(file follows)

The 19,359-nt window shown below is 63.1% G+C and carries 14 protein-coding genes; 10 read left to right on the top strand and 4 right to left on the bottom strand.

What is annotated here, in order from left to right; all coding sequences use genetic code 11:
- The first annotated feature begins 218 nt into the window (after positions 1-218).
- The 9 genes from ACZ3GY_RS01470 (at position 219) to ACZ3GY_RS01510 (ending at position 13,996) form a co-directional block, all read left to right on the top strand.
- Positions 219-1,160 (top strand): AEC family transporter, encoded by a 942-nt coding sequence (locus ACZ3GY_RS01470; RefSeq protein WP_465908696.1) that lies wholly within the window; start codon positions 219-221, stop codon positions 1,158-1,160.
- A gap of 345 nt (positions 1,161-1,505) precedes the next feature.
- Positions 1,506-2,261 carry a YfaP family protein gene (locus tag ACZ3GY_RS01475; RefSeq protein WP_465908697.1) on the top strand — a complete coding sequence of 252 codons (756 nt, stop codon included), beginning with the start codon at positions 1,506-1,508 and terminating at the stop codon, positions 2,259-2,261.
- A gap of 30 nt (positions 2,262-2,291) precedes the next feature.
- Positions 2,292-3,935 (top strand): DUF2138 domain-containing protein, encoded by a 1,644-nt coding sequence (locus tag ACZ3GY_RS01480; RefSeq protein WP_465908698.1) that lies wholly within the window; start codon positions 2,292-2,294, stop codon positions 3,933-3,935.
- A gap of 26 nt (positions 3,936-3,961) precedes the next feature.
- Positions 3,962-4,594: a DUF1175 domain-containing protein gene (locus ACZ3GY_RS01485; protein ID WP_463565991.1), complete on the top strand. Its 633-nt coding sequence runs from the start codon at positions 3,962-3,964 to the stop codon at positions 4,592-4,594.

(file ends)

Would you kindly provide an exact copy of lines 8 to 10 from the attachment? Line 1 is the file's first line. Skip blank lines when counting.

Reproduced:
- A gap of 30 nt (positions 2,262-2,291) precedes the next feature.
- Positions 2,292-3,935 (top strand): DUF2138 domain-containing protein, encoded by a 1,644-nt coding sequence (locus tag ACZ3GY_RS01480; RefSeq protein WP_465908698.1) that lies wholly within the window; start codon positions 2,292-2,294, stop codon positions 3,933-3,935.
- A gap of 26 nt (positions 3,936-3,961) precedes the next feature.